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Shock Horror — Do-Not-Call’s Gaping Loophole Exploited

So in the past 2 weeks, I’ve been called 3 times to ‘take part in a survey’. That’s compared to prior history before the do-not-call law took effect, which was absolutely no survey calls before on this number — but plenty of telemarketing calls.

Of course, I’m sure these surveys are all companies keen to get my considered opinion, rather than phone-spam scum exploiting one of the blindingly obvious loopholes in the federal do-not-call list legislation. Sure.

BTW, that loophole seems to be there due to an oversight issue — it seems the FTC doesn’t have jurisdiction over telephone surveyors. However, this page notes that the FTC staff are prepared to prosecute callers who attempt to subvert the act:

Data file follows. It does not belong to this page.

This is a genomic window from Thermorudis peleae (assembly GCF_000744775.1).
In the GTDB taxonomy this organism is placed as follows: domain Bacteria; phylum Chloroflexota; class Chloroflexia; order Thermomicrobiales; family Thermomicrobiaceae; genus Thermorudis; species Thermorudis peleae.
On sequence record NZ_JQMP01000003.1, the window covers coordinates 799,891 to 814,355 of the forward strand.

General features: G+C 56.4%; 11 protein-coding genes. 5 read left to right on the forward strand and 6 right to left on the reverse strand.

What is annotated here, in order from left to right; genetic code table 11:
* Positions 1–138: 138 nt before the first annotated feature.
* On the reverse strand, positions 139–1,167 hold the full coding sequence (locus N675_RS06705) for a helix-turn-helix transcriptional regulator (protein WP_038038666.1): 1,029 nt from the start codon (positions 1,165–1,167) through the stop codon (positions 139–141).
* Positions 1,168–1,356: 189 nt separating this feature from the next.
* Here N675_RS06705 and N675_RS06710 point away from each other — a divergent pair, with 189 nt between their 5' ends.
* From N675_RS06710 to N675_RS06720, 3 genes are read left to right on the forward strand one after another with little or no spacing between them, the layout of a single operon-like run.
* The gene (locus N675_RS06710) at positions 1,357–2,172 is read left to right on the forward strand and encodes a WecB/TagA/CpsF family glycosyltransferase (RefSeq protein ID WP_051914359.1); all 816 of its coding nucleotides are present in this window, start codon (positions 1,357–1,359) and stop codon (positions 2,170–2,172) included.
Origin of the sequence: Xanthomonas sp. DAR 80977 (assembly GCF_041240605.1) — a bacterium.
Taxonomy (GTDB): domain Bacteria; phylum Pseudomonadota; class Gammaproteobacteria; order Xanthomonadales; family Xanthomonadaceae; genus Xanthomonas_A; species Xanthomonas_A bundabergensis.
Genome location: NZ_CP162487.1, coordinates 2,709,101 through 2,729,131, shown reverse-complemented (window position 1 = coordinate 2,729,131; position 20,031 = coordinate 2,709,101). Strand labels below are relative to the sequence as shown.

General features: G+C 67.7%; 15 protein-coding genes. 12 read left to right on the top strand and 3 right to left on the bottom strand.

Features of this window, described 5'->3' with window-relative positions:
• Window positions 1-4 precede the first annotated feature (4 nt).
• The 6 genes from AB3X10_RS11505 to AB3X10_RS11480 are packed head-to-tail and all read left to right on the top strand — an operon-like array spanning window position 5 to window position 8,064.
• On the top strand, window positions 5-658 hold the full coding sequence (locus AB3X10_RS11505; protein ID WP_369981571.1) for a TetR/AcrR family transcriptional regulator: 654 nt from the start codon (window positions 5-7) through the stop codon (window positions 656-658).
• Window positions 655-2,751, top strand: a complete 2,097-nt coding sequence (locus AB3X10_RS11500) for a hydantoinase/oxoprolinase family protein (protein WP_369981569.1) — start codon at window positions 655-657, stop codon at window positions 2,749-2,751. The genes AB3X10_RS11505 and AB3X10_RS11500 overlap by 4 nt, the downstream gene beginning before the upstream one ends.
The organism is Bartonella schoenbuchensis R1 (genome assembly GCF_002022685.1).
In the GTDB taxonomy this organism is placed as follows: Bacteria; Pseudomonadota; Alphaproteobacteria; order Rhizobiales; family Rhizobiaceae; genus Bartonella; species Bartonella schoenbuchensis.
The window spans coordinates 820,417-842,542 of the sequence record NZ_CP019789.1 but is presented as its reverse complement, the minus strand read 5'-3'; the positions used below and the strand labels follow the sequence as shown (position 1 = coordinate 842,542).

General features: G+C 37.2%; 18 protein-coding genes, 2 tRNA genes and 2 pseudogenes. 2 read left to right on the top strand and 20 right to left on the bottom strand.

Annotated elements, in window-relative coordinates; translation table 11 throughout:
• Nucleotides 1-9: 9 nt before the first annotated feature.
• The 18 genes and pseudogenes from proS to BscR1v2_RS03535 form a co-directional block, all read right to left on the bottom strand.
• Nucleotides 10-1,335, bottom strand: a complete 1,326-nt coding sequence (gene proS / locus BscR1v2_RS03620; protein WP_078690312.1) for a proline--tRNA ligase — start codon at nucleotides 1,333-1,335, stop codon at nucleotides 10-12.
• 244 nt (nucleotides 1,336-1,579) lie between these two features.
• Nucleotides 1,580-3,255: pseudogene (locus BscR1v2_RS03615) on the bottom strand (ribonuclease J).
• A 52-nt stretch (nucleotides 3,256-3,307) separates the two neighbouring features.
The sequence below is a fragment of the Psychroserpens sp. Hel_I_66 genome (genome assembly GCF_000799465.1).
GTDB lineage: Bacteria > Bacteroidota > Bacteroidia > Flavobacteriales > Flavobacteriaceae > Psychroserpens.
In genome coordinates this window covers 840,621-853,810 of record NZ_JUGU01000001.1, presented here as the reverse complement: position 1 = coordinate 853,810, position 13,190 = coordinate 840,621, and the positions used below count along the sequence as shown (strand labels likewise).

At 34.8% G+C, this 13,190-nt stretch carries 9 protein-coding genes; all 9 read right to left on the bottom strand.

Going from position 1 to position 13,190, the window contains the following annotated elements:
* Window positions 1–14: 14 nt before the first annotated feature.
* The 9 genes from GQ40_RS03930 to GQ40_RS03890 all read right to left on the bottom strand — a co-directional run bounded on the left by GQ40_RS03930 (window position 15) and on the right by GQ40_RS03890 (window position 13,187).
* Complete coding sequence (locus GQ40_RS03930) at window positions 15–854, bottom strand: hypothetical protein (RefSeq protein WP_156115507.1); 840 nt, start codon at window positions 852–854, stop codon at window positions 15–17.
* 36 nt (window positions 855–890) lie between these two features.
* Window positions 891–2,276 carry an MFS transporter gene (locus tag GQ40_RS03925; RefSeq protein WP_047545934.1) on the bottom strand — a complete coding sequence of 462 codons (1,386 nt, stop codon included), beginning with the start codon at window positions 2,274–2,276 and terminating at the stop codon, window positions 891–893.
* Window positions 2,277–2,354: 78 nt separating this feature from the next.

For example, if a survey call asks a consumer if he or she would be interested in purchasing a type of service or merchandise, and that information then is used to contact the consumer to encourage such purchases, the survey call is considered telemarketing and subject to the Do Not Call restrictions.

Which is all well and good, but I’m not going to hang around for 10 minutes of ‘what long-distance company do you use?’ in order to differentiate ‘good’ surveys from ‘bad’ ones; I’ll just hang up straight away.

Sport: Ben forwards this story — the US baseball team has failed to qualify for the next Olympics. Yes, baseball. And no, I didn’t know that other countries had genuine baseball teams.

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